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  1. #1
    Join Date
    Dec 2005
    Posts
    28

    Unanswered: Writing SQL data from Access

    Sorry, but the certified idiot returns...

    All my data retrieval is currently just done on-the-fly, with listbox.rowsource set to a SQL SELECT statement which pulls the right data from the tables according to the values I specify / click on.

    I now want to have a simple button, and when the user selects a record from the listbox, they can press the button and change one of the values, on the SQL server, which will then update the listbox contents (I assume there is a refresh command or something, or I can just run the retrieval statement again).

    Actually, halfway through writing this, I've just had a thought. When I create a recordset, I specify a Connection as part of the declaration. Does this mean that the recordset is synced? If I change the values in the recordset will that change the values on the server?

  2. #2
    Join Date
    Sep 2003
    Location
    MI
    Posts
    3,713
    That depends on the type of recordset it is ...
    Back to Access ... ADO is not the way to go for speed ...

  3. #3
    Join Date
    Dec 2005
    Posts
    28
    Aha! I did it!

    adodb.command was the key. In case there's anybody as clueless as me here who might benefit from it, I used:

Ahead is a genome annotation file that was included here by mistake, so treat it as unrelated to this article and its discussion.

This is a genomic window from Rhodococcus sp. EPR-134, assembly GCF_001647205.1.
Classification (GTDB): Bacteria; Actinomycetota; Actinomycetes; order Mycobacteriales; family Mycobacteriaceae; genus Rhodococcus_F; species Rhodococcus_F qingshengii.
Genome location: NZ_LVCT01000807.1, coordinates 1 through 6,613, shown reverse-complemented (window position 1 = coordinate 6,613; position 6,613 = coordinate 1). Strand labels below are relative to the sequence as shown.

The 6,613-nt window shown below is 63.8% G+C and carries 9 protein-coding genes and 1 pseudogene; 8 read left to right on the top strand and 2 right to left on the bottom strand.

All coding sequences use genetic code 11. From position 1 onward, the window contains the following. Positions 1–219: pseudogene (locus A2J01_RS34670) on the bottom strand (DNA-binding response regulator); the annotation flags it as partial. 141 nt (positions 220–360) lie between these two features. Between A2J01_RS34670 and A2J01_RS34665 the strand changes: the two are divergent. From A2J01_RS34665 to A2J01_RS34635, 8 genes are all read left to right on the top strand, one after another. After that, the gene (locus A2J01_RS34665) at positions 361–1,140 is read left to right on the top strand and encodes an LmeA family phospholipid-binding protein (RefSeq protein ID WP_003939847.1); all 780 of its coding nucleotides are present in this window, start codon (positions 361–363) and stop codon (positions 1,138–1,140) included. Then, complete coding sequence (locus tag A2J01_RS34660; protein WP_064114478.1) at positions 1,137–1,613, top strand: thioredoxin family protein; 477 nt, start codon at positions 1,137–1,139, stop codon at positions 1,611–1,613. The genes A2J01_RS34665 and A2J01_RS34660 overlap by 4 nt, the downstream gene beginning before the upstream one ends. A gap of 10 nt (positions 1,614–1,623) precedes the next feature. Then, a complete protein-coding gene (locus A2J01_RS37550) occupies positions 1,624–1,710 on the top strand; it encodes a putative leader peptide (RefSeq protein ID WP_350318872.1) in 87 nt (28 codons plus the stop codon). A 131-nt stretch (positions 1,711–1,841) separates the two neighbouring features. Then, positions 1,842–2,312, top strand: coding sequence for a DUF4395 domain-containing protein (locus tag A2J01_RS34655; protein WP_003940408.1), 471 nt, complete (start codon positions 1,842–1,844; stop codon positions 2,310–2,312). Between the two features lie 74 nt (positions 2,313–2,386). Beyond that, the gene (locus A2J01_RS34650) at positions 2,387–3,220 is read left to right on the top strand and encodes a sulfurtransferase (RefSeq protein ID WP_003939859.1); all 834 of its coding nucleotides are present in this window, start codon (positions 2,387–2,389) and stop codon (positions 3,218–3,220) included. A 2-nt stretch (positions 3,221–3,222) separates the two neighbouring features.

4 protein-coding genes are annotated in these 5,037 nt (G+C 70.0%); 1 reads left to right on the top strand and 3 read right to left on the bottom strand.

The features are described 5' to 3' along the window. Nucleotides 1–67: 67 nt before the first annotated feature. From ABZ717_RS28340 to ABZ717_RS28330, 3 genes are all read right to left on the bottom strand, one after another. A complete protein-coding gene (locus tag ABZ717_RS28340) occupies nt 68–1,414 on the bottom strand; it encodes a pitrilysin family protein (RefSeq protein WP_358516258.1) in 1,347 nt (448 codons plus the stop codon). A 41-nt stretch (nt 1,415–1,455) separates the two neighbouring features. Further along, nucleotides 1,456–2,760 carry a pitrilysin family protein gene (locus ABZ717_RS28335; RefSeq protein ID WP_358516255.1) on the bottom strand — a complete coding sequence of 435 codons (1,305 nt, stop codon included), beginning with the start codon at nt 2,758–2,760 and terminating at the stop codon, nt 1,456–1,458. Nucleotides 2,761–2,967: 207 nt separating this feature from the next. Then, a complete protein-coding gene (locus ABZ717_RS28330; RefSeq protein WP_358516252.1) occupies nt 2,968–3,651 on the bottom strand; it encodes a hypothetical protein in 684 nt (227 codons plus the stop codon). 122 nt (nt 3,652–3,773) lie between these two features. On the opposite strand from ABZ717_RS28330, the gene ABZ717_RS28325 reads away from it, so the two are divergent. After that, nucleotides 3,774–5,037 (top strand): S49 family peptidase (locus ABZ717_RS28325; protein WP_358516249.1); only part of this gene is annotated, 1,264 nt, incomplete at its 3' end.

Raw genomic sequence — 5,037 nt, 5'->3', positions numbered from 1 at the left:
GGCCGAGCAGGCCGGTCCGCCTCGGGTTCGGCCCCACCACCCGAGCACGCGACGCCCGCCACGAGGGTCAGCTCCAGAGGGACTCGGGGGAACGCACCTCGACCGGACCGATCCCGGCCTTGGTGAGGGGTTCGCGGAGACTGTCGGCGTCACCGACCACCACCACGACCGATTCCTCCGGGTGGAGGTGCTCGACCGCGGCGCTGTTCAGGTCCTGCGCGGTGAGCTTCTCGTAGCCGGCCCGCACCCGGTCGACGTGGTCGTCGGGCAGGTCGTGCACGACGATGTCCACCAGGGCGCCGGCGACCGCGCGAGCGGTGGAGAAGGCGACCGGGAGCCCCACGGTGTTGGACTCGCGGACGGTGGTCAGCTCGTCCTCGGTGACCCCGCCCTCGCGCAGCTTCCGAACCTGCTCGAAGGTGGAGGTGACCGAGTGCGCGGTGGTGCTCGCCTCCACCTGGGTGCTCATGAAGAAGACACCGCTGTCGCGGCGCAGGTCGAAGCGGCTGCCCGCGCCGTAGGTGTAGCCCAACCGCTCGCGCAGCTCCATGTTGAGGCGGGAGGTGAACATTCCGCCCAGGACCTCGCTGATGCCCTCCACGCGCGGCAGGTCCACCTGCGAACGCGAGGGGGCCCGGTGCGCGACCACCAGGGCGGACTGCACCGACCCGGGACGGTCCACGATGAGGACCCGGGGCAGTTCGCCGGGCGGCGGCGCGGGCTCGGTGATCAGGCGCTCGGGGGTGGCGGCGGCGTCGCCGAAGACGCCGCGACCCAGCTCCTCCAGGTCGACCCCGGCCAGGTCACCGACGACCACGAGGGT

Code:
    Dim cm1 As New ADODB.Command
    cm1.ActiveConnection = Application.CurrentProject.Connection
    cm1.CommandText = "UPDATE Product SET active = '0' WHERE ProductID = '" & List14.Column(0) & "'"
    cm1.CommandType = adCmdText
    cm1.Execute
    This sets the value of the active column to false for the record(s) where the id is the same as the id of the selected entry in list14.

    Before you all start flaming me for using terrible variable names and so on, I'm still learning, so this is all just temporary. When it goes live I'll use nicer names!

  4. #4
    Join Date
    Mar 2003
    Location
    The Bottom of The Barrel
    Posts
    6,102
    Provided Answers: 1
    No one here will tear you apart for variable names... well maybe, but not today.

    I do have a question about active being set to the literal string '0' though... I'm a little nitpicky that way. If that is a boolean field, set it = 0, instead of = '0'.

    Depending on how you evaluate '0', it might actually be true. 0 however, will always be false.
    oh yeah... documentation... I have heard of that.

    *** What Do You Want In The MS Access Forum? ***

  5. #5
    Join Date
    Dec 2005
    Posts
    28
    Thanks for the advice, will bear it in mind.

    Interestingly, the value displays in the listbox by default as "True" or "False", but if I try to set the value to either of the following:

    false
    'false'
    "false"

    ...it doesn't work! Strange world of Microsoft I guess.

  6. #6
    Join Date
    Mar 2003
    Location
    The Bottom of The Barrel
    Posts
    6,102
    Provided Answers: 1
    Not really, that's fairly common. True and false are usually stored at the table level as -1 (or 1, depending on platform) and 0 respectively. That's how the COMPUTER determines true or false. The plain english representation comes later, which is why it displays a bit different than it is stored.

    In some specifications, evaluating a non-boolean value for a boolean result will return true so long as a value is present. Access catches it and won't let you use a non-boolean value in a true/false expression, but it's still good practice to make sure your argument is the right type.
    oh yeah... documentation... I have heard of that.

    *** What Do You Want In The MS Access Forum? ***

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